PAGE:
Operation Sourire

Operation Sourire

1 in 700

babies worldwide are born with a cleft lip and/or palate

80 %

of treated burns are the result of domestic accidents

13 000

patients have had surgery in 25 years of Opération Sourire


In many countries plastic surgery is quite simply not an option as it is either too expensive for most families or hospitals do not provide this service. Children born with a cleft lip and/or palate, people suffering the consequences of burn injuries or who have tumours or illness due to poverty can find themselves without access to medical care. On top of the physical trauma caused by their conditions, they are frequently stigmatised and marginalised.

  • Jean-Jacques, Madagascar

    Jean-Jacques, aged one and a half. Madagascar

    "When my son Jean-Jacques was born with a cleft palate, people said it was my fault because they were convinced I had cut up potatoes or jumped over streams when I was pregnant. In Madagascar these are believed to bring bad luck. But I know I didn't do anything wrong. Jean-Jacques can’t talk and he can't chew so I have to mash his food. I know that his malformation needs surgery but, with what we earn, we can't afford an operation." Dorcelle, his mother

  • Ateega, aged 25. Pakistan

    "When I was 18 years old, my husband's family tried to force me into prostitution. They threw acid over me when I refused to give in. My skin hasn’t healed properly because I couldn't go to the doctor. I can't lift my head properly and it's hard to open my mouth. My right hand got burned when I tried to protect myself and I can't move it at all."

What we do

In 1989, Doctors of the World initiated a unique humanitarian programme. Now set up in some twenty different Asian and African countries, the programme provides reconstructive surgery in places where people can’t have access to such services. Its beneficiaries are principally children, but women and men with congenital or acquired pathologies also receive treatment.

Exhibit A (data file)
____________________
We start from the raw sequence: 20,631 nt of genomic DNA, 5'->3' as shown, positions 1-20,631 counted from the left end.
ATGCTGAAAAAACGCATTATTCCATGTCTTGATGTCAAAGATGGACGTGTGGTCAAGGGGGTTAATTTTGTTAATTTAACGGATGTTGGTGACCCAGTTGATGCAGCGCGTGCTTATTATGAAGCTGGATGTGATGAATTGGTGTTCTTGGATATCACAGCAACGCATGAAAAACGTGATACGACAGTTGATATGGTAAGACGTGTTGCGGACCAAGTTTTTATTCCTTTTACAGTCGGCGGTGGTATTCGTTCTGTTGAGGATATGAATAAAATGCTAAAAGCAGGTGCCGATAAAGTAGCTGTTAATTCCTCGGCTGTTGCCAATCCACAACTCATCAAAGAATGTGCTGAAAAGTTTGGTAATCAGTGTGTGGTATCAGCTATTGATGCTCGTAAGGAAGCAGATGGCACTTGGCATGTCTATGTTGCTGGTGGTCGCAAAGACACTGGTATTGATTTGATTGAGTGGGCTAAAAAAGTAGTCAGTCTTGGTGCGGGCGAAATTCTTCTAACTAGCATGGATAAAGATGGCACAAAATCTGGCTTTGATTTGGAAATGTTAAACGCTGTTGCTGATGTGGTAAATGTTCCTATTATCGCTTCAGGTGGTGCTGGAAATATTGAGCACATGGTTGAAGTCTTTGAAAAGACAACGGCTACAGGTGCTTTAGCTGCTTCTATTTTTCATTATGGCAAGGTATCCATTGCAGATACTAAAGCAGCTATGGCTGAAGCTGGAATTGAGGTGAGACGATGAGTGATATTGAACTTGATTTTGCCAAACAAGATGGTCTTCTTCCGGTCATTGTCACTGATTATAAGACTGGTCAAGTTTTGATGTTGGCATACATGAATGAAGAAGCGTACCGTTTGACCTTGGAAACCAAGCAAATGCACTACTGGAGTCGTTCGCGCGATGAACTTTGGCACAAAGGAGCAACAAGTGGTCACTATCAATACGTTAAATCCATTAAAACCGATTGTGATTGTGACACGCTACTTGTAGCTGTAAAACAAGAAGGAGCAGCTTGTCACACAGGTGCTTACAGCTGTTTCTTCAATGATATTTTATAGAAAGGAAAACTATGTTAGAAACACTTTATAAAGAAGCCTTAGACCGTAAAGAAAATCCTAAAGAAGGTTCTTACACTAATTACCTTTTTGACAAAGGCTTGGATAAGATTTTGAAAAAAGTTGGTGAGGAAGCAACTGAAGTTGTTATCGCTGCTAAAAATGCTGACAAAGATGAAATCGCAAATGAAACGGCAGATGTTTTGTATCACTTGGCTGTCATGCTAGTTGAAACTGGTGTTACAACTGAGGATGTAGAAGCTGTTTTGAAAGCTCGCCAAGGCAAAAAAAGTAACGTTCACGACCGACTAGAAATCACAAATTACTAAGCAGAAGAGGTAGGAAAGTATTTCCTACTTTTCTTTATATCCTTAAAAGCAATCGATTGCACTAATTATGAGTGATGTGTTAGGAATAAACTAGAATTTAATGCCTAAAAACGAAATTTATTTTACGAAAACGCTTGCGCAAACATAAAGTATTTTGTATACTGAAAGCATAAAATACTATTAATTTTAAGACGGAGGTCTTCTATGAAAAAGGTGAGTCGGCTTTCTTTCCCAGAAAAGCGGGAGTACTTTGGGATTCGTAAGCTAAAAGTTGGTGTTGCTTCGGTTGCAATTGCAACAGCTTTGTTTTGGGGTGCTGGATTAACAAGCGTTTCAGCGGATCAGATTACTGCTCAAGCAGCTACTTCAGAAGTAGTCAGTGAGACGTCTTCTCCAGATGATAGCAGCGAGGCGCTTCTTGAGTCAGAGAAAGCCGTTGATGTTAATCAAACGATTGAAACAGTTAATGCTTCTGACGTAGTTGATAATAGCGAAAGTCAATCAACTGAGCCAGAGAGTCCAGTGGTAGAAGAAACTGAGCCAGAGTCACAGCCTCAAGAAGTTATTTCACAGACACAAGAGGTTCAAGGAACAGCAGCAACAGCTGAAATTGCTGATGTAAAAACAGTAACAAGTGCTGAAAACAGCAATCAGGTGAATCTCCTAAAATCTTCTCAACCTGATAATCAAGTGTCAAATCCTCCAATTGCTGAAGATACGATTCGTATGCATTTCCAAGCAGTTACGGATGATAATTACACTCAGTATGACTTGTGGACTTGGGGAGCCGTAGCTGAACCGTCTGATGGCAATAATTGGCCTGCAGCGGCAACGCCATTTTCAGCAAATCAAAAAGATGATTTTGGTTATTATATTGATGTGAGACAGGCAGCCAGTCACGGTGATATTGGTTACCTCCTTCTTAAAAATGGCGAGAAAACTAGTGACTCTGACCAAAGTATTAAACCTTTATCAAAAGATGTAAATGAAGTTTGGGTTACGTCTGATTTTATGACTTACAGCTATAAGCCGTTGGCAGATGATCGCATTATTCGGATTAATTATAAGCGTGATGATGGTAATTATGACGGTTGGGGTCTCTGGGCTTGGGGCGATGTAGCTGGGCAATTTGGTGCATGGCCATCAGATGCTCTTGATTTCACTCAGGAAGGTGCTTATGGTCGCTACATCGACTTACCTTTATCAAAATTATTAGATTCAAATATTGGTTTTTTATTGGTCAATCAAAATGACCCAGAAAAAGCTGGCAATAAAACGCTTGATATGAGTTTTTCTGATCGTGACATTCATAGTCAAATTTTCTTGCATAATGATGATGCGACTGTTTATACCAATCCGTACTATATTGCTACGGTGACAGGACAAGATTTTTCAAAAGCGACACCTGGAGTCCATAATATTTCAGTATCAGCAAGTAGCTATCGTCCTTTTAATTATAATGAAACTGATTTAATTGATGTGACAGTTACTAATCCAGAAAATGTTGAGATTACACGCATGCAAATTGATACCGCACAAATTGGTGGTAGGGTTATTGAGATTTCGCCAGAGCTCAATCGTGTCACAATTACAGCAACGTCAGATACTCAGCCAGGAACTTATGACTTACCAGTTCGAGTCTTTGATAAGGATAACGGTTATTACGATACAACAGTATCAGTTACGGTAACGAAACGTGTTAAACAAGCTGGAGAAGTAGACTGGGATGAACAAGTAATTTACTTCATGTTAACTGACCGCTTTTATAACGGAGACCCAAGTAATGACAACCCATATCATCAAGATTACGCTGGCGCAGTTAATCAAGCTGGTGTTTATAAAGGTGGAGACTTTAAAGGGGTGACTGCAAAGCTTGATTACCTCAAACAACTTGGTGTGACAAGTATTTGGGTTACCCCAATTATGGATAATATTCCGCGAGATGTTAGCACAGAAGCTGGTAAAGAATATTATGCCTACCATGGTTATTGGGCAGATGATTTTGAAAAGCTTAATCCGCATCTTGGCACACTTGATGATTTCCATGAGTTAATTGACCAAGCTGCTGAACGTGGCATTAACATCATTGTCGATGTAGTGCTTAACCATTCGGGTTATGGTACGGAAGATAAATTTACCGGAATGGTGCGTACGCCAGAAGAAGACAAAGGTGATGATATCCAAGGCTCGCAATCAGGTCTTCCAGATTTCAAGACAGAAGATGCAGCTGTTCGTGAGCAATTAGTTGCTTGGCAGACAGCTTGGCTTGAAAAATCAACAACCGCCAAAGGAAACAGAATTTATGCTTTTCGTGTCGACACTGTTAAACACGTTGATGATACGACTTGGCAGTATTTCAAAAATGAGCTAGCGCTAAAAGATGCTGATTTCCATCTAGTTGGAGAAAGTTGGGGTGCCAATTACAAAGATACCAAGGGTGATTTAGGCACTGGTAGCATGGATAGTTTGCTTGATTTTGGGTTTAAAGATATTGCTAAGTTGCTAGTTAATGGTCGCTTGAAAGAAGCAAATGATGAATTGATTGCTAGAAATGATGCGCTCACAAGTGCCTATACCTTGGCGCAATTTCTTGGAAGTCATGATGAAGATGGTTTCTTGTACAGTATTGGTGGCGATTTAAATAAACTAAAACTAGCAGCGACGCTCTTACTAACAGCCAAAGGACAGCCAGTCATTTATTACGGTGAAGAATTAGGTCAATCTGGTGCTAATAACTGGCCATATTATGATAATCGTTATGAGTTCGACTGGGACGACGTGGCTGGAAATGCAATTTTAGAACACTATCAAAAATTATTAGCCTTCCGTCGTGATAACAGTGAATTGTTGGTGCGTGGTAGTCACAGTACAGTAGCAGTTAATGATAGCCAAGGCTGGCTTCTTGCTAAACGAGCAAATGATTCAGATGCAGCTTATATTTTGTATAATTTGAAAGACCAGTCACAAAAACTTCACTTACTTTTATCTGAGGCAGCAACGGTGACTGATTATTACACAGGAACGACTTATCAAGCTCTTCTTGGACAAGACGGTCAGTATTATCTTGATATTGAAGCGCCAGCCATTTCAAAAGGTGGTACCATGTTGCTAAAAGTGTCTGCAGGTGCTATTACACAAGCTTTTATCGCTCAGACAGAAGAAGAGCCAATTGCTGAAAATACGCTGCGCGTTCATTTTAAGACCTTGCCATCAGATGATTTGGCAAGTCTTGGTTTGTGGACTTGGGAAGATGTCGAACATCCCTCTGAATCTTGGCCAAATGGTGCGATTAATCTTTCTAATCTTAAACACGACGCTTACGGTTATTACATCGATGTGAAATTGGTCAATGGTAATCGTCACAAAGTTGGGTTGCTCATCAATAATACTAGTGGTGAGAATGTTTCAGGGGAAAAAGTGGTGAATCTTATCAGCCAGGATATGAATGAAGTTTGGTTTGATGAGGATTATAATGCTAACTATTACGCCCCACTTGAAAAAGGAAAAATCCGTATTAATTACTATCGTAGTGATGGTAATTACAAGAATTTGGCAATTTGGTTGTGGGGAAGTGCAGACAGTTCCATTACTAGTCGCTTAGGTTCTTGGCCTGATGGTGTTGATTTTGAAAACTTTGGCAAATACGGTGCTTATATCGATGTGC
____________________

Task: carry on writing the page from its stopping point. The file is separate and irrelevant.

By restoring physical integrity to those forced into a shadowy and silent existence, we endeavour to change the way they are perceived by those around them.


Several times a year, teams of surgeons, anaesthetists and nurses volunteer a few days of their time to participate in this programme and provide treatment free of charge to as many patients as possible. Medical supplies and equipment are sent to the countries of intervention and our volunteers adapt to the conditions in the local health facilities.

Surgery mainly involves cleft lips and palates but we also treat burn injuries incurred during fire and acid attacks, tumours, meningocele and noma disease. Operation Sourire seeks to relieve pain and reduce sequelae while restoring harmony to faces and flexibility to impaired bodies.

… to bring back a smile 

Beyond the motor benefits afforded by the work of Operation Sourire’s teams, we also aim to foster the physical and social reintegration of our patients. By restoring physical integrity to those forced into a shadowy and silent existence, we endeavour to change the way they are perceived by those around them. Our objective is to enable children to enjoy a normal childhood and adults to reintegrate their communities. 

We work in close cooperation with local medical personnel and, thanks to the training and mentoring delivered by Operation Sourire’s teams of volunteers, host doctors, anaesthetists and nurses are provided with instruction in reconstructive surgery techniques.

Intervention location




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